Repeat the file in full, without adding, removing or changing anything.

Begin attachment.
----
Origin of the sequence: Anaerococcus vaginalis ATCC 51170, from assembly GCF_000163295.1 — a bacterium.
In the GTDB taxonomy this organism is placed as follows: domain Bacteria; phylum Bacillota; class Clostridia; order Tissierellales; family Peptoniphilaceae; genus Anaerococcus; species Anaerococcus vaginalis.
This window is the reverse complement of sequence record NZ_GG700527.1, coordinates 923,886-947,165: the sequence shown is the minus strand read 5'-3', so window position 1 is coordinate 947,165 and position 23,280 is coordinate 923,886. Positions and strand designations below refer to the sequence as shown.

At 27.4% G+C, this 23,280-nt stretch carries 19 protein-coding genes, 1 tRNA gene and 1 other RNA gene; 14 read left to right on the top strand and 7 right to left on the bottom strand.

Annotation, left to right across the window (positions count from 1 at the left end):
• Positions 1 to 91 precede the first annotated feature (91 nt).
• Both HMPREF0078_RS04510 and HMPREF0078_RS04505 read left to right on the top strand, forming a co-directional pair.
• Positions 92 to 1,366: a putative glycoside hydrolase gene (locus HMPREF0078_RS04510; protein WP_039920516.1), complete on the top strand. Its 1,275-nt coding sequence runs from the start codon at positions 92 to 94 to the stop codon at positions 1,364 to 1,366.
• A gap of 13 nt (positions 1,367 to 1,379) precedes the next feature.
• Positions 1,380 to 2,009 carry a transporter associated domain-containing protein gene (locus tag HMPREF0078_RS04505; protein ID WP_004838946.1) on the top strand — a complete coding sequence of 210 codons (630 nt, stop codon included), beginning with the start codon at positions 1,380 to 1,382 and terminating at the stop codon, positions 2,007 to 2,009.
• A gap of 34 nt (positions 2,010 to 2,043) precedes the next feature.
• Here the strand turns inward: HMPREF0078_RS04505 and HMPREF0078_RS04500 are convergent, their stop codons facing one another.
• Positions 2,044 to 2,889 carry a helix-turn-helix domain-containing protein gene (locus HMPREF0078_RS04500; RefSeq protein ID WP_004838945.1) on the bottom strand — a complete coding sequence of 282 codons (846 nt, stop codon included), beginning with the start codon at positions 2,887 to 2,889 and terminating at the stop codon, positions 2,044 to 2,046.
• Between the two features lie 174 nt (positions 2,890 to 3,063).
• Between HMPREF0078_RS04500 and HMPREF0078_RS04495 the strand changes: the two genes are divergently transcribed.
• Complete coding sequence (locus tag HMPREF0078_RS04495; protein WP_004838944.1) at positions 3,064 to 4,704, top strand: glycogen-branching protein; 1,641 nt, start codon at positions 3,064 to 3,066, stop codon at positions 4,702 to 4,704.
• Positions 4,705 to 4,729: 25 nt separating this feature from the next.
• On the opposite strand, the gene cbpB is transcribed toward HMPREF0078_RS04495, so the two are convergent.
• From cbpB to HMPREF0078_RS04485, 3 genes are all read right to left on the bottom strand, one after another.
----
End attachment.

Origin of the sequence: Anaerococcus vaginalis ATCC 51170, from assembly GCF_000163295.1 — a bacterium.
In the GTDB taxonomy this organism is placed as follows: domain Bacteria; phylum Bacillota; class Clostridia; order Tissierellales; family Peptoniphilaceae; genus Anaerococcus; species Anaerococcus vaginalis.
This window is the reverse complement of sequence record NZ_GG700527.1, coordinates 923,886-947,165: the sequence shown is the minus strand read 5'-3', so window position 1 is coordinate 947,165 and position 23,280 is coordinate 923,886. Positions and strand designations below refer to the sequence as shown.

At 27.4% G+C, this 23,280-nt stretch carries 19 protein-coding genes, 1 tRNA gene and 1 other RNA gene; 14 read left to right on the top strand and 7 right to left on the bottom strand.

Annotation, left to right across the window (positions count from 1 at the left end):
• Positions 1 to 91 precede the first annotated feature (91 nt).
• Both HMPREF0078_RS04510 and HMPREF0078_RS04505 read left to right on the top strand, forming a co-directional pair.
• Positions 92 to 1,366: a putative glycoside hydrolase gene (locus HMPREF0078_RS04510; protein WP_039920516.1), complete on the top strand. Its 1,275-nt coding sequence runs from the start codon at positions 92 to 94 to the stop codon at positions 1,364 to 1,366.
• A gap of 13 nt (positions 1,367 to 1,379) precedes the next feature.
• Positions 1,380 to 2,009 carry a transporter associated domain-containing protein gene (locus tag HMPREF0078_RS04505; protein ID WP_004838946.1) on the top strand — a complete coding sequence of 210 codons (630 nt, stop codon included), beginning with the start codon at positions 1,380 to 1,382 and terminating at the stop codon, positions 2,007 to 2,009.
• A gap of 34 nt (positions 2,010 to 2,043) precedes the next feature.
• Here the strand turns inward: HMPREF0078_RS04505 and HMPREF0078_RS04500 are convergent, their stop codons facing one another.
• Positions 2,044 to 2,889 carry a helix-turn-helix domain-containing protein gene (locus HMPREF0078_RS04500; RefSeq protein ID WP_004838945.1) on the bottom strand — a complete coding sequence of 282 codons (846 nt, stop codon included), beginning with the start codon at positions 2,887 to 2,889 and terminating at the stop codon, positions 2,044 to 2,046.
• Between the two features lie 174 nt (positions 2,890 to 3,063).
• Between HMPREF0078_RS04500 and HMPREF0078_RS04495 the strand changes: the two genes are divergently transcribed.
• Complete coding sequence (locus tag HMPREF0078_RS04495; protein WP_004838944.1) at positions 3,064 to 4,704, top strand: glycogen-branching protein; 1,641 nt, start codon at positions 3,064 to 3,066, stop codon at positions 4,702 to 4,704.
• Positions 4,705 to 4,729: 25 nt separating this feature from the next.
• On the opposite strand, the gene cbpB is transcribed toward HMPREF0078_RS04495, so the two are convergent.
• From cbpB to HMPREF0078_RS04485, 3 genes are all read right to left on the bottom strand, one after another.